SoftBank’s infusion to repay Credit Suisse investors went to Greensill Bank
But the money never got to the Swiss bank. Greensill instead placed the money in its own German banking unit, according to a report released Thursday by the bankruptcy administrators of Greensill’s Australian parent company and some of those familiar with the deal.
The detour complicates Credit Suisse’s efforts to recover money owed to investors after Greensill’s bankruptcy last month, people familiar with the matter said.
Credit Suisse this week identified $ 2.3 billion in problematic loans in funds it managed with Greensill, including the $ 440 million loan.
The incident shows the challenge of disentangling Greensill’s complex web of transactions and how Greensill moved funds to plug holes in its operations, according to people familiar with the matter.
Greensill was founded in 2011 by former banker Morgan Stanley and Citigroup Lex Greensill. The company has provided its customers with supply chain financing, a kind of short-term loan that allows businesses to extend the time they have to pay their bills.
Greensill packaged these loans into securities called notes and sold them to third parties, including a $ 10 billion series of funds managed by Credit Suisse. Indeed, Credit Suisse funds have functioned as off-balance sheet financing arms for Greensill.
SoftBank’s $ 440 million was tied to a loan that Greensill granted to Katerra, an American startup that aims to make building construction more efficient, the Wall Street Journal previously reported. Like Greensill, Katerra was backed by SoftBank’s Vision Fund, which encouraged collaboration between the companies in its portfolio. Greensill acted as a lender who could facilitate growth elsewhere in the SoftBank stable.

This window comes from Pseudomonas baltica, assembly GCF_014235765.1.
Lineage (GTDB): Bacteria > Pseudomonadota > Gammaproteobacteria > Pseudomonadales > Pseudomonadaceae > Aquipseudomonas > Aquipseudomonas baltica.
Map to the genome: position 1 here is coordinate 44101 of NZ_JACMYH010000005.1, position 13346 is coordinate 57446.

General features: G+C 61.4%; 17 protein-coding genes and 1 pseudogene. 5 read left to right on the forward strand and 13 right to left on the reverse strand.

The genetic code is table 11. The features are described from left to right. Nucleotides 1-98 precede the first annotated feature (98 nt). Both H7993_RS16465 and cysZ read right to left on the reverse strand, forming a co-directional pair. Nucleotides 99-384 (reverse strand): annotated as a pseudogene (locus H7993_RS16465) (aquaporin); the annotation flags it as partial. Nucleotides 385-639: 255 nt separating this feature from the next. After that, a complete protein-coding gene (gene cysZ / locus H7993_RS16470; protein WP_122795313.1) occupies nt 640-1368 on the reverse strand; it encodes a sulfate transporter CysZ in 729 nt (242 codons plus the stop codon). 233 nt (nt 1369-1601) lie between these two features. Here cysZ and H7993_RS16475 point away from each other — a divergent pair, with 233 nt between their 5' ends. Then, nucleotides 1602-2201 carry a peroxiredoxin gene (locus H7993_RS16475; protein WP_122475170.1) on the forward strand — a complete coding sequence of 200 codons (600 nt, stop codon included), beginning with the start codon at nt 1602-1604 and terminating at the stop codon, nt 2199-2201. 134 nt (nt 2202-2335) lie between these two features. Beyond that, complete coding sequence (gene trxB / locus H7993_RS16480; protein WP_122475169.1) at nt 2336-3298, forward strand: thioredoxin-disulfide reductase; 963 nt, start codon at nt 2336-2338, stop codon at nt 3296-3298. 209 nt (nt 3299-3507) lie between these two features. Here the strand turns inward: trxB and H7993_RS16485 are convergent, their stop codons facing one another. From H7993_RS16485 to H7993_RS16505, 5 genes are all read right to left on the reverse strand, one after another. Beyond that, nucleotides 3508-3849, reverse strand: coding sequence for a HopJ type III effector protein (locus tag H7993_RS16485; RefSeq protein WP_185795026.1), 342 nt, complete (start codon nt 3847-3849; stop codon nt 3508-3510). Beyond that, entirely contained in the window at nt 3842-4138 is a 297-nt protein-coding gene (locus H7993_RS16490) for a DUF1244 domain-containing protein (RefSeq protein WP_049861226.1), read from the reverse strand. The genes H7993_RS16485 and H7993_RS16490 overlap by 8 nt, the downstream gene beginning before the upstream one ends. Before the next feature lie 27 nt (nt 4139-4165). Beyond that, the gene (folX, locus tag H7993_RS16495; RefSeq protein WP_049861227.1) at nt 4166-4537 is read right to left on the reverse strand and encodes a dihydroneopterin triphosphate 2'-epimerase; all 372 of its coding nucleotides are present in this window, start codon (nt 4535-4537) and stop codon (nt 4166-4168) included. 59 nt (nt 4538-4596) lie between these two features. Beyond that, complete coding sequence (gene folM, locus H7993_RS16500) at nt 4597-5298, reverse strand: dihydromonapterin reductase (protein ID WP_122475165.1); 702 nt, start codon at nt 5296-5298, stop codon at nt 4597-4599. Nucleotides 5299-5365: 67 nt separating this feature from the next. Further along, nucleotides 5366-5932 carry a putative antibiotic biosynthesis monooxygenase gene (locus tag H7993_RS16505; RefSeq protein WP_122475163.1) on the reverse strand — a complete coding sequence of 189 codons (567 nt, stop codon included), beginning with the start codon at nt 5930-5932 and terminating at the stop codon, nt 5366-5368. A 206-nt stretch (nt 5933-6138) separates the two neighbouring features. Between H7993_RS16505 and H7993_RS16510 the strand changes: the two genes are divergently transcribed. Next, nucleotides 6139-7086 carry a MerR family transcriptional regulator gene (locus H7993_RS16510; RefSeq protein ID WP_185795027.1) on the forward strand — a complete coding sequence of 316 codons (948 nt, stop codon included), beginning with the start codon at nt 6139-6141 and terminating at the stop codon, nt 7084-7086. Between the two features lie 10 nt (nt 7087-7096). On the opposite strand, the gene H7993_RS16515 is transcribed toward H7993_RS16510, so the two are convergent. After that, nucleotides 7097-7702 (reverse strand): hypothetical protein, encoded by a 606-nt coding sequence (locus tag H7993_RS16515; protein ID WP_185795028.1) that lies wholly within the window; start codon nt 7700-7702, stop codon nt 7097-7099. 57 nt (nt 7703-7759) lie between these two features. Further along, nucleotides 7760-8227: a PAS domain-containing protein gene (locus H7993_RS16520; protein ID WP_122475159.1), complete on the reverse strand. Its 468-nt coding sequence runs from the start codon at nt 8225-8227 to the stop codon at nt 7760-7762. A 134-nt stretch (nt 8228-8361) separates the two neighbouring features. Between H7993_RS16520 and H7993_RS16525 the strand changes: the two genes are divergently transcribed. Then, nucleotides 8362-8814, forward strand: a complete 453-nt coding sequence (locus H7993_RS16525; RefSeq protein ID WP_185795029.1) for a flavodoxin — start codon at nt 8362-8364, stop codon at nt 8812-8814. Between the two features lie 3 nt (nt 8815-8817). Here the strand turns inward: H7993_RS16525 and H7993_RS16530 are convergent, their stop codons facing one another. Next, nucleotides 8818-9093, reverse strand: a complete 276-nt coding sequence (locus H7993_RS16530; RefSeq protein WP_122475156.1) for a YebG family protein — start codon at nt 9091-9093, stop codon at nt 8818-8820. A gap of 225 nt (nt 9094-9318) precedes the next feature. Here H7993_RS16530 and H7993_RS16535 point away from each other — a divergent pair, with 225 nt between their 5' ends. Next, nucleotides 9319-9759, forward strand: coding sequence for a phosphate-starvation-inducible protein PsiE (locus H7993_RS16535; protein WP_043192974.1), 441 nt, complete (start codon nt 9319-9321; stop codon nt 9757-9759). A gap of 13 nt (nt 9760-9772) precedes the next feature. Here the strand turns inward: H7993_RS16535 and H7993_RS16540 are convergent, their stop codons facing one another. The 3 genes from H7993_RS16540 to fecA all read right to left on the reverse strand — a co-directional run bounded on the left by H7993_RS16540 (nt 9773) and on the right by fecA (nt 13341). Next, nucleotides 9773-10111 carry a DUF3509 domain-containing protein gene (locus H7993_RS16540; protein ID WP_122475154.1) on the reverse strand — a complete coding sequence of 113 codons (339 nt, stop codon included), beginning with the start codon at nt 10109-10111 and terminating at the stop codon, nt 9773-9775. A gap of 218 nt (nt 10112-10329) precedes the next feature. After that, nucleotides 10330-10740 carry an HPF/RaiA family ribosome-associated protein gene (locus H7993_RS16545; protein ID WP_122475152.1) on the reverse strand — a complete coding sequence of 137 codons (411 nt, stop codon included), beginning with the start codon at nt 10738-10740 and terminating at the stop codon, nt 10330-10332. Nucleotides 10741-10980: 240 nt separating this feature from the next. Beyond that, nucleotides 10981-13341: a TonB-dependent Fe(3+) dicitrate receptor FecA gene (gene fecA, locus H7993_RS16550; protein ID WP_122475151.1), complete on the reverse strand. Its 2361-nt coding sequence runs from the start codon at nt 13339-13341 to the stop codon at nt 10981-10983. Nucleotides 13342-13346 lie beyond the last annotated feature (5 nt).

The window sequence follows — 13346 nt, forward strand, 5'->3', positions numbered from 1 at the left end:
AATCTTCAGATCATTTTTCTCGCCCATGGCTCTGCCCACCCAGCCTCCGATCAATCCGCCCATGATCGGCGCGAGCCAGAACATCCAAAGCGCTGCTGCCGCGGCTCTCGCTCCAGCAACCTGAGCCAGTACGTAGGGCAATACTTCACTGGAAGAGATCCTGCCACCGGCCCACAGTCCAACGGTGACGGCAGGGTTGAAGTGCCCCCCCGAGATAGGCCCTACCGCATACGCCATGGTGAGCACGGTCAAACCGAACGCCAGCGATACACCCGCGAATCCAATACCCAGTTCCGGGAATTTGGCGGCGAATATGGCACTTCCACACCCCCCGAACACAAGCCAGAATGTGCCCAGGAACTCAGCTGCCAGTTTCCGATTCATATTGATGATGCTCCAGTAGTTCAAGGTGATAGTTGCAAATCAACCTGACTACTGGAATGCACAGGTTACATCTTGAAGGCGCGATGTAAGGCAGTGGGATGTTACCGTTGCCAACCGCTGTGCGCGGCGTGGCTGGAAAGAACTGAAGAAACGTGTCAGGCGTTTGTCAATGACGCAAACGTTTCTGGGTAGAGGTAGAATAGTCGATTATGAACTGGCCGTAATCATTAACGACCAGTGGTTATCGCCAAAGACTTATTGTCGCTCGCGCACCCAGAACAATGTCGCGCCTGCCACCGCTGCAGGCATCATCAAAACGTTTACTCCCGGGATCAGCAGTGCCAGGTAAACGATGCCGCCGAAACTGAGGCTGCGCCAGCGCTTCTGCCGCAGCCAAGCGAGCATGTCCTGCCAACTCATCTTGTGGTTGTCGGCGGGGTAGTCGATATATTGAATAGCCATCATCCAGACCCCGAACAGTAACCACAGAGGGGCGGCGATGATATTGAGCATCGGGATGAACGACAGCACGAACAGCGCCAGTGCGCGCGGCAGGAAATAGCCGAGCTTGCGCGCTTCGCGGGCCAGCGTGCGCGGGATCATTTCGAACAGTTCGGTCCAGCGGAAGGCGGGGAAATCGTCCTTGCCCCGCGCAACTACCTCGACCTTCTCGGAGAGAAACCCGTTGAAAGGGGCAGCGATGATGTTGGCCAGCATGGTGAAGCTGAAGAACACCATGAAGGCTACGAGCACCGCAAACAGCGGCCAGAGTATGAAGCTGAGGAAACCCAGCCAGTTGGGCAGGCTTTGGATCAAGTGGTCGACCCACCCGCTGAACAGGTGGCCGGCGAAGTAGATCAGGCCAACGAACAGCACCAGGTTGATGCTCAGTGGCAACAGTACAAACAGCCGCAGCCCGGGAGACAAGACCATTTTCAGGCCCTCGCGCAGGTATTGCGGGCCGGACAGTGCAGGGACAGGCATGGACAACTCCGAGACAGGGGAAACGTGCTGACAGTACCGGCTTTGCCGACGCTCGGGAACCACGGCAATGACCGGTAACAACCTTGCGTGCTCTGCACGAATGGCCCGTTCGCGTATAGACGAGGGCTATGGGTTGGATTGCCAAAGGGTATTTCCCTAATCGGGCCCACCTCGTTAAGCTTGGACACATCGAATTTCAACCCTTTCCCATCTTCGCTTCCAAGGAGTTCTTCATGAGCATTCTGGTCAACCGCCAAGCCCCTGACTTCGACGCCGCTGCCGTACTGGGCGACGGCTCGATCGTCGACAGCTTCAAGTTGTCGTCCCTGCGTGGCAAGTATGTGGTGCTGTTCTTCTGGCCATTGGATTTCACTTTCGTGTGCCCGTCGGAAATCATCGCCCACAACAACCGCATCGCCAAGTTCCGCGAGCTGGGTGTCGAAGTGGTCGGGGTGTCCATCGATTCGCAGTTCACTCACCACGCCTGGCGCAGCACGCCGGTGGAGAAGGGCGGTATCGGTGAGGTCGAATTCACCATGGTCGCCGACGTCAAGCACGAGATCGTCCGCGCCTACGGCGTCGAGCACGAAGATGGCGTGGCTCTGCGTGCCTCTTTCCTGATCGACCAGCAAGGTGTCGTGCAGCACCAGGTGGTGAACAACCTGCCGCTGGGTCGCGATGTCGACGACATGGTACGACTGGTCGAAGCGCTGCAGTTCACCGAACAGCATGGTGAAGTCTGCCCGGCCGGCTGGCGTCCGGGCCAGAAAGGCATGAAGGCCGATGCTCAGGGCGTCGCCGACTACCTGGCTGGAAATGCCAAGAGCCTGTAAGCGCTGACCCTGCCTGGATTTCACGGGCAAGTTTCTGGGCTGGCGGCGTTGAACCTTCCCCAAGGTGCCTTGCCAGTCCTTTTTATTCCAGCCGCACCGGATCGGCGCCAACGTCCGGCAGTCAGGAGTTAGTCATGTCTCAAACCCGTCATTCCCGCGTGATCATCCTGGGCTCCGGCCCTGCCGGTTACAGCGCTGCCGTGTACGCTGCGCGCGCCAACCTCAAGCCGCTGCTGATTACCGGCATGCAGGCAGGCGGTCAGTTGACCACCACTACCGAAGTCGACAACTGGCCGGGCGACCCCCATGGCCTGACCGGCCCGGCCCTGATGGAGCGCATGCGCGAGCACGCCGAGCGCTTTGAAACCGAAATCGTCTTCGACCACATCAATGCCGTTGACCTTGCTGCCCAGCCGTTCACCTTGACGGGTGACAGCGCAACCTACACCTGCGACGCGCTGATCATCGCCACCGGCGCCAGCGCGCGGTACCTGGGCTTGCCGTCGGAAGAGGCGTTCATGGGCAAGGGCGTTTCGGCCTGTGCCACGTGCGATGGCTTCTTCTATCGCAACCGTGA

The loan to Katerra was packaged in the form of notes and sold to investors in a Credit Suisse fund that purchased exclusively assets from Greensill. When Katerra ran into financial difficulties last year, Greensill canceled the loan.
To offset the Katerra loan, SoftBank invested $ 440 million in Greensill, according to people familiar with the transaction. SoftBank executives expected Greensill to send the money directly to Credit Suisse, the sources said.
The amount owed to Credit Suisse funds linked to the Katerra loan was due to be repaid in mid-March, according to people familiar with the matter.
Greensill put the proceeds of SoftBank’s investment into a bank it owned in Bremen, Germany, according to the administrator’s report. The report says Greensill used the money he received from SoftBank, including the $ 440 million, to strengthen his bank’s capital position and fund Greensill’s overall operations.
BaFin, the German banking regulator, had for months pressured Greensill over fears that he had too many loans tied to British steel magnate Sanjeev Gupta, the Journal previously reported. By adding capital to the bank, Greensill was effectively reducing his relative exposure to Mr. Gupta’s businesses, according to one of the people.
In January, some senior Greensill executives feared that the $ 440 million had not reached Credit Suisse, according to people familiar with Greensill’s operations.
Credit Suisse froze its Greensill funds on March 1 and Greensill plunged into insolvency days later.
Credit Suisse is trying to recover the lost money on behalf of the investors in the funds. Katerra doesn’t think there’s a need to repay Credit Suisse because Greensill canceled the loan, according to people familiar with the loan.
BaFin bought out Greensill Bank in March after an audit could not find evidence of collateral backing Mr Gupta’s business loans. The bank was subsequently declared insolvent.
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